All images © Tim Keller unless otherwise noted.


November 12, 2019      Beyond Here Lie Serpents

Louisiana gulf coast fisherman, Cypremort Point, Vermillion Bay

To look at the map, Louisiana south and west of New Orleans looks like it's all water, judging by the lack of roads. I was glad to go far down some of the few roads to discover that there's plenty of land, but it's so low, so close to sea level, that I assume roads are ill-advised in most places.

Louisiana gulf coast at Cypremort Point, Vermillion BayLouisiana gulf coast at Cypremort Point, Vermillion Bay
Louisiana gulf coast at Cypremort Point, Vermillion BayLouisiana gulf coast at Cypremort Point, Vermillion Bay

We reached the end of one at Cypremort (French for "dead cypress") Point in Vermilion Bay, where we found an isolated state park and a small community, with all the houses built so high that the first "floor" consisted only of posts, or pilings, holding the house up high above sea level (above left). The first four photos above were all taken with the Nikon D5 with 24-70mm lens. The fifth photo, the pair of palm trees and shelter, is the iPhone 7 and I've left it in full color, such as it was. The coast was so close to black and white anyway that I went ahead and processed the Nikon images into B&W.

Highway end at Louisiana gulf coastHighway bridges over bayous at Houma, Louisiana

From there we used the map to pick Houma as the next visit, because it's a small town at the intersection of two bayous, which you can see above right where the highway crosses high above the bayou intersection.

Besides richly fascinating destinations, the food alone is worth the visit to Louisiana. (I've twice cooked Paul Prudhomme's 1983 chicken and sausage gumbo recipe since we came home.) We'd planned to return to Guatemala next spring but, after finding that one week wasn't nearly enough in Louisiana last month, we've already booked our flights and lodgings for a road trip next spring--flying into Memphis, getting a rental car, spending two days touring the Mississippi Delta blues heartland (using Blues Traveling: The Holy Sites of Delta Blues as our guidebook) and then returning to Louisiana for nine days. Guatemala will wait till the following spring, but gumbo and jambalaya and red beans & rice and beignets and all that seafood won't wait--Louisiana, we'll be back soon!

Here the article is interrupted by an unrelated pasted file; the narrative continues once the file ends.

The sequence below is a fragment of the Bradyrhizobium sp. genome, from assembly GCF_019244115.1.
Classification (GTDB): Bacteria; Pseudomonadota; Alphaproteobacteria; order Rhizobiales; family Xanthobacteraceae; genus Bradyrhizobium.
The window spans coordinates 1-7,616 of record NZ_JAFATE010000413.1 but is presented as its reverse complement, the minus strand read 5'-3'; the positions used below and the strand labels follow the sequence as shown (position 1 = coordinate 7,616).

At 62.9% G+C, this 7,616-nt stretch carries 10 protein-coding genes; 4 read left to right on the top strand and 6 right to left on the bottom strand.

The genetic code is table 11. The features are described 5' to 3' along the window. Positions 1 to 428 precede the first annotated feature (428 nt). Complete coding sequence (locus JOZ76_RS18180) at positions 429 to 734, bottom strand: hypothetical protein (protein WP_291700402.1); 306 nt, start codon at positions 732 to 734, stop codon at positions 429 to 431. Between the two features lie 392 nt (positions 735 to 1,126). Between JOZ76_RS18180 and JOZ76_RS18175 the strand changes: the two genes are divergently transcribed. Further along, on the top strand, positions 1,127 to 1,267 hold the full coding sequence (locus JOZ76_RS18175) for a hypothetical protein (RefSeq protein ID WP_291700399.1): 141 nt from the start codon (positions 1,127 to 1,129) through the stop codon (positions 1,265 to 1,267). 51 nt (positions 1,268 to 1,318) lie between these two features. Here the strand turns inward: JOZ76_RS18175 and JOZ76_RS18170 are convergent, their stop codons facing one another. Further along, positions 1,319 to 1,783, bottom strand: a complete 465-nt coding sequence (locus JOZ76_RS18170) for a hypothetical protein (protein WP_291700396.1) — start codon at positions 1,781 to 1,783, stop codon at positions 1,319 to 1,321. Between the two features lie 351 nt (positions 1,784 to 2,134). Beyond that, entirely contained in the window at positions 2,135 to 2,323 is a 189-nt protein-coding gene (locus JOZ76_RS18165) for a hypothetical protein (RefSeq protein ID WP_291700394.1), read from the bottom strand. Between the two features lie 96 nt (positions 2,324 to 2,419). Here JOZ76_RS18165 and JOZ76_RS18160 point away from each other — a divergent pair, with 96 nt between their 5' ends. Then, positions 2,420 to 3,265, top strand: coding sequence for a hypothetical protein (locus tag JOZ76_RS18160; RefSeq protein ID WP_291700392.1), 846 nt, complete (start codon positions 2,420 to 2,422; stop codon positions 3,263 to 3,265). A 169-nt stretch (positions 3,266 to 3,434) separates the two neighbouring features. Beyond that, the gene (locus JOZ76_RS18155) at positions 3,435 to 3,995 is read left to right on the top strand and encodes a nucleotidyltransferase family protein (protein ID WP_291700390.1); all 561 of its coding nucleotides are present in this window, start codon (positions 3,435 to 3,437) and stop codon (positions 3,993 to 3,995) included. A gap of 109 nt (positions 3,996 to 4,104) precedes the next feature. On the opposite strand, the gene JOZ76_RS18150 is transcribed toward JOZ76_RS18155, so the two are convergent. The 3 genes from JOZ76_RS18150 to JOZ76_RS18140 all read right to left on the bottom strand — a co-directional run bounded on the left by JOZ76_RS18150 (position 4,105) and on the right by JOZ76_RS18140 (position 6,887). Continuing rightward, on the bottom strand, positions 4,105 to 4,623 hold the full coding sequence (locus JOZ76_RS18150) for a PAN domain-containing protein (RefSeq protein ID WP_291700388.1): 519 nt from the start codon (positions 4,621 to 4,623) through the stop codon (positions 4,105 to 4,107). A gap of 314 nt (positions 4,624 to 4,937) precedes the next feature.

November 9, 2019   Whitney Plantation

Whitney Plantation Big House, Nikon D5

Whitney Plantation Big House, iPhone 7

From New Orleans we drove up along the Mississippi River through a long succession of big historic plantations, interested in the history of slavery after enjoying Colson Whitehead's Pulitzer Prize and National Book Award winning novel The Underground Railroad. Our Airbnb host said the Whitney Plantation was the place for us, the only publicly available plantation and museum in the region devoted to the history of slavery. We loved the ninety minute guided plantation tour that ran to two hours because our group had so many questions and our guide, a local black woman, was so fabulous.

Whitney Plantation church, Nikon D5 Whitney Plantation church, iPhone 7

Yesterday I posted commentary and a variety of photos from the Whitney Plantation on my arts blog--check it out. Here, instead, I'm showing a couple images each from my Nikon D5 (with 24-70mm lens) and iPhone 7 camera. At the top is the big house, where the owner's family lived, and below is the church. In each pairing, the upper photo is the Nikon, the second image the iPhone.

Whitney Plantation bridge